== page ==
The first major Nabatean monuments are a few metres further on, and – being on an exposed corner – badly eroded. Although apparently the upper and lower halves of a single monument, the Obelisk Tomb and Bab as-Siq Triclinium may be separate entities, carved at different times. Above, four pyramidal obelisks guard the entrance to a cave in the rock; such freestanding obelisks may have been like the god-blocks, representing a god and storing divine energy in a material form. Between the four is an eroded figure in a niche; the cave behind holds graves. Below, the triclinium, or dining room, is a single chamber with stone benches on three walls, for holding banquets in honour of the dead. On the opposite side of the path, 5m off the ground, a bilingual inscription in Nabatean and Greek records that one Abdmank chose this spot to build a tomb for himself and his children, although it’s not certain that this refers to the monuments opposite.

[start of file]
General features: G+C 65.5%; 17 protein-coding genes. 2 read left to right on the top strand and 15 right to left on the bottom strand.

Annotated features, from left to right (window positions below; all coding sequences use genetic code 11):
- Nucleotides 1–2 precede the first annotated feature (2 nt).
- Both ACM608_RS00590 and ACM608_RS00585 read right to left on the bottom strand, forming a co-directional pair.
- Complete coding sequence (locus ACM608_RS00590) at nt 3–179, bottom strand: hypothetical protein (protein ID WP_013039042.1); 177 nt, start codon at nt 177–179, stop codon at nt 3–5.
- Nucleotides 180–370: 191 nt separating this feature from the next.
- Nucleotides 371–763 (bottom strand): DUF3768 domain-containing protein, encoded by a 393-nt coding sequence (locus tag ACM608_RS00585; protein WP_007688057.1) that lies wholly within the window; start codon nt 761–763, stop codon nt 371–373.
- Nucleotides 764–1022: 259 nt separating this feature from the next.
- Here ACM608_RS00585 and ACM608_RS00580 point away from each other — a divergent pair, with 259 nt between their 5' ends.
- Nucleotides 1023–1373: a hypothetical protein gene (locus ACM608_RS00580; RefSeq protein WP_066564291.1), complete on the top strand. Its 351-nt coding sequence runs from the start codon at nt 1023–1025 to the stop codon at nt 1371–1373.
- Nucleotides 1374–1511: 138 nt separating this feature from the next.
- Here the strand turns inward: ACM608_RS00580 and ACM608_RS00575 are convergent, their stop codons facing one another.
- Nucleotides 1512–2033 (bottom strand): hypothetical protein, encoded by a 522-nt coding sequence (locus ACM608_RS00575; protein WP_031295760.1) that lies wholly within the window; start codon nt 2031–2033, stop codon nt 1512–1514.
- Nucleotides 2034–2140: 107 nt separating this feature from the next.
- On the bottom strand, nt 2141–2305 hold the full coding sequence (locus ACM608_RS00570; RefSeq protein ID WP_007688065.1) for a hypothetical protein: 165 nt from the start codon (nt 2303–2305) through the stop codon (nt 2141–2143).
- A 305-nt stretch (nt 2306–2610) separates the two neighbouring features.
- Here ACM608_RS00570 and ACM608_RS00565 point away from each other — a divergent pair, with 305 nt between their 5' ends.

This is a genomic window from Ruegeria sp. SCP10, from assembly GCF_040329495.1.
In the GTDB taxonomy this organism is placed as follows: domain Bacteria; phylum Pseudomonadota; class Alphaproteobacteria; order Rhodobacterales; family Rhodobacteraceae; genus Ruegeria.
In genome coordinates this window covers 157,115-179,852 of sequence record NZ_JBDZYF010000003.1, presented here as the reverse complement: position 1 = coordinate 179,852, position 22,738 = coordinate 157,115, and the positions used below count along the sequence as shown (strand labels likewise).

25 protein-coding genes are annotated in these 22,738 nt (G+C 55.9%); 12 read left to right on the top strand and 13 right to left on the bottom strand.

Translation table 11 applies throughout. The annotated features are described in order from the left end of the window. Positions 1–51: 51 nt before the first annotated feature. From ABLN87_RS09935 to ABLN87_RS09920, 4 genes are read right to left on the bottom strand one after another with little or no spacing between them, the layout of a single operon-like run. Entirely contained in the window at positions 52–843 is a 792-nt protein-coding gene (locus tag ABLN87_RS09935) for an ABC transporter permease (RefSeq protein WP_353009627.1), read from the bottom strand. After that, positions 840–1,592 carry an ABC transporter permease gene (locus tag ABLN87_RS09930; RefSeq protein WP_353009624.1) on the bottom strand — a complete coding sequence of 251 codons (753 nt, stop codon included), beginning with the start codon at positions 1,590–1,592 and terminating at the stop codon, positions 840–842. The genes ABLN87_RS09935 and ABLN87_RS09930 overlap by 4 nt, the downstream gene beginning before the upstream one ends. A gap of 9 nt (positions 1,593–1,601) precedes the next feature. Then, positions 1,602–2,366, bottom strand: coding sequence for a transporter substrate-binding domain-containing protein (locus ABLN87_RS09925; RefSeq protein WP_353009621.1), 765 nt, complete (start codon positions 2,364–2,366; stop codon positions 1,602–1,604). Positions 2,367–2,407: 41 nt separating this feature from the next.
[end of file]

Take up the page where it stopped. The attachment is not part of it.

Just past the Obelisk Tomb is a path leading to the hidden Petran suburb of Madras, tucked into the hills to the left (south), from where it’s possible to cross the hilltops over the Jabal al-Jilf plateau, avoiding the Siq, to the top of the high, narrow Danqur al-Khazneh valley leading down to the Treasury; the views are stunning, and the sense of isolation is worth the scramble if you’ve already seen the Siq. However, the route is far from clear, relying on worn Nabatean rock-cut stairs, and you’ll need a guide.
The dam and tunnel
Back on the path, the curving northern bank of the wadi is liberally pockmarked with caves and niches, round to the point where the path is taken over the wadi bed by a bridge and the Wadi Musa itself is blocked by a modern dam; this is almost exactly the same configuration as was built by the Nabateans in about 50 AD, and for the same reasons: to divert the floodwaters of the Wadi Musa away from the Siq so that the principal entry into the city could remain clear year round. On the opposite bank of the wadi are four obelisks, one mentioning a man who lived in Reqem (Petra) but died in Jerash.